Short stature and advanced bone age, with or without early-onset osteoarthritis and/or osteochondritis dissecans
MedGen UID:
777109
Concept ID:
C3665488
Disease or Syndrome
Patients with SSOAD exhibit a broad phenotypic spectrum involving short stature associated with advanced bone maturation and early-onset osteoarthritis (OA), as well as mild dysmorphic features consisting of midface hypoplasia, brachydactyly, broad great toes, and lumbar lordosis. Other features include intervertebral disc disease and osteochondritis dissecans, which is characterized by separation of articular cartilage and subchondral bone from the articular surface. Phenotypes are highly variable even among patients within the same family, and there are no apparent genotype-phenotype correlations (Dateki et al., 2017). The term 'dissecans' comes from 'dis' meaning 'from' and 'secare' meaning 'cut off,' and is not to be confused with 'desiccans' derived from 'desiccare' meaning to 'dry up.' Dissecans refers to the appearance of part of the bone having been cut away.
Precocious puberty, central, 2
MedGen UID:
815529
Concept ID:
C3809199
Disease or Syndrome
Early activation of the hypothalamic-pituitary-gonadal axis results in gonadotropin-dependent precocious puberty, also known as central precocious puberty, which is clinically defined by the development of secondary sexual characteristics before the age of 8 years in girls and 9 years in boys. Pubertal timing is influenced by complex interactions among genetic, nutritional, environmental, and socioeconomic factors. The timing of puberty is associated with risks of subsequent disease: earlier age of menarche in girls is associated with increased risk of breast cancer, endometrial cancer, obesity, type 2 diabetes, and cardiovascular disease. Central precocious puberty has also been associated with an increased incidence of conduct and behavior disorders during adolescence (summary by Abreu et al., 2013). For discussion of genetic heterogeneity of central precocious puberty, see CPPB1 (176400).
X-linked acrogigantism due to Xq26 microduplication
MedGen UID:
856021
Concept ID:
C3891556
Disease or Syndrome
X-linked acrogigantism is the occurrence of pituitary gigantism in an individual heterozygous or hemizygous for a germline or somatic duplication of GPR101. X-linked acrogigantism is characterized by acceleration of linear growth in early childhood – in most cases during the first two years of life – due to growth hormone (GH) excess. Most individuals with X-linked acrogigantism present with associated hyperprolactinemia due to a mixed GH- and prolactin-secreting pituitary adenoma with or without associated hyperplasia; less commonly they develop diffuse hyperplasia of the GH- and prolactin-secreting pituitary cells without a pituitary adenoma. Most affected individuals are females. Growth acceleration is the main presenting feature; other frequently observed clinical features include enlargement of hands and feet, coarsening of the facial features, and increased appetite. Neurologic signs or symptoms are rarely present. Untreated X-linked acrogigantism can lead to markedly increased stature, with obvious severe physical and psychological sequelae.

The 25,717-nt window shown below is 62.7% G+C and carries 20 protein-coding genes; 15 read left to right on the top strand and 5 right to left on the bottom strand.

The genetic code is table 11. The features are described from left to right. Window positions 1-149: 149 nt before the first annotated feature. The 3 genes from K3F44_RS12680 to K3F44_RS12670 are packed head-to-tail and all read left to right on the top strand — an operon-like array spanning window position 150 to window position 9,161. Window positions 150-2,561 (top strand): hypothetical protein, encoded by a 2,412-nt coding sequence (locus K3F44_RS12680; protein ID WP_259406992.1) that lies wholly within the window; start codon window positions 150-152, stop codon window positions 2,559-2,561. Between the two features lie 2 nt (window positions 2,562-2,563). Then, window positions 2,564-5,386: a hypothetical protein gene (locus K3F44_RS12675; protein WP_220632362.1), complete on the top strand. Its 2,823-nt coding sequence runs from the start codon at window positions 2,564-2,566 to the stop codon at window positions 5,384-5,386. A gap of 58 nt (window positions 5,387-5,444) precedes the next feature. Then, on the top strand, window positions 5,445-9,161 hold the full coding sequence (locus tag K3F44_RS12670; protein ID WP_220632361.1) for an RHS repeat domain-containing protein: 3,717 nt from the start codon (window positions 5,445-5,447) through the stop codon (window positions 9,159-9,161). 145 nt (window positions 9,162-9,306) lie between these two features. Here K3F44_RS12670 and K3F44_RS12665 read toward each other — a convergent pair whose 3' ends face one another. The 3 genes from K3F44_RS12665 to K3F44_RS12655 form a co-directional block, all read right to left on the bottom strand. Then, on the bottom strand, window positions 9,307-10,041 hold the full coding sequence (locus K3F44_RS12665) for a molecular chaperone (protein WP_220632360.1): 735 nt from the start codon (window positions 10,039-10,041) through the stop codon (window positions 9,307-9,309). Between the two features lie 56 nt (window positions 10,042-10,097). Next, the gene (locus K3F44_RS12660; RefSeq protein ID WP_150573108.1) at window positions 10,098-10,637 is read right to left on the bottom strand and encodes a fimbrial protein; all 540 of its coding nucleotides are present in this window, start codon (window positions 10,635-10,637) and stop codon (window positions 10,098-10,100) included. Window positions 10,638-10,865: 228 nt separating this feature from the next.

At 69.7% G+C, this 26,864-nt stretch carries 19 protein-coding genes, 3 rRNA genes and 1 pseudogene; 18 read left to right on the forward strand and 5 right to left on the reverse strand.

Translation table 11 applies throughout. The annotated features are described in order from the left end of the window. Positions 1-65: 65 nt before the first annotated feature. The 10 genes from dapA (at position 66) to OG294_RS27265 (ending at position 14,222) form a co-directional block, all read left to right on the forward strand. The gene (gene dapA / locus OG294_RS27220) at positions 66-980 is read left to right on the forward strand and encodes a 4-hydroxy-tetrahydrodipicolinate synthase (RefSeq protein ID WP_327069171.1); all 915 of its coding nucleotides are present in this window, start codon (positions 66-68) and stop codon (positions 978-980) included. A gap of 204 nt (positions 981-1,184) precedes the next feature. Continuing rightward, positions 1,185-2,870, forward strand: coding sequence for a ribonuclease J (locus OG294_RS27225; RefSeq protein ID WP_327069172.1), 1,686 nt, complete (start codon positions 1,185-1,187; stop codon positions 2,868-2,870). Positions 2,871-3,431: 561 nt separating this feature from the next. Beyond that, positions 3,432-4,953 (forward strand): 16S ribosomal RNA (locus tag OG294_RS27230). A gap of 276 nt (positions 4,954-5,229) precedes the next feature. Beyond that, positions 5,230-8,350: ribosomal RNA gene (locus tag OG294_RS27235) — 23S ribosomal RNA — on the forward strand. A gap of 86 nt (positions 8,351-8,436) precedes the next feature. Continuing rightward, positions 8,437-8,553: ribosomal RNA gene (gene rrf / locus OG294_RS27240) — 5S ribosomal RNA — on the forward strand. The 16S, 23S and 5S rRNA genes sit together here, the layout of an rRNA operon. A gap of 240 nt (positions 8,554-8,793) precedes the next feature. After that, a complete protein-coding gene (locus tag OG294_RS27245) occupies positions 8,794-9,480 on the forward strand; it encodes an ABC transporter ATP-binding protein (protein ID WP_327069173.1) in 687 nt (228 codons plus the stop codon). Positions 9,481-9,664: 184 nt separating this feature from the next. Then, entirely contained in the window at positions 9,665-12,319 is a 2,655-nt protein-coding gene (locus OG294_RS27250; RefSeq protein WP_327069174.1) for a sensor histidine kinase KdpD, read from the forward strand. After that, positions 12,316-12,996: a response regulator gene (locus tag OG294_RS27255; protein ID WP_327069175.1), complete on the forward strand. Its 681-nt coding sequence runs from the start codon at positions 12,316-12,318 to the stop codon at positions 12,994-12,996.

Glucocorticoid deficiency 1
MedGen UID:
885551
Concept ID:
C4049650
Disease or Syndrome
Familial glucocorticoid deficiency is an autosomal recessive disorder resulting from defects in the action of adrenocorticotropic hormone (ACTH) to stimulate glucocorticoid synthesis in the adrenal. Production of mineralocorticoids by the adrenal is normal. Patients present in early life with low or undetectable cortisol and, because of the failure of the negative feedback loop to the pituitary and hypothalamus, grossly elevated ACTH levels (summary by Clark et al., 2009). Genetic Heterogeneity of Familial Glucocorticoid Deficiency Familial glucocorticoid deficiency-2 (GCCD2; 607398) is caused by mutation in the MRAP gene (609196) on chromosome 21q22. GCCD3 (609197) has been mapped to chromosome 8q11.2-q13.2. GCCD4 with or without mineralocorticoid deficiency (614736) is caused by mutation in the NNT gene (607878) on chromosome 5p12. GCCD5 (617825) is caused by mutation in the TXNRD2 gene (606448) on chromosome 22q11.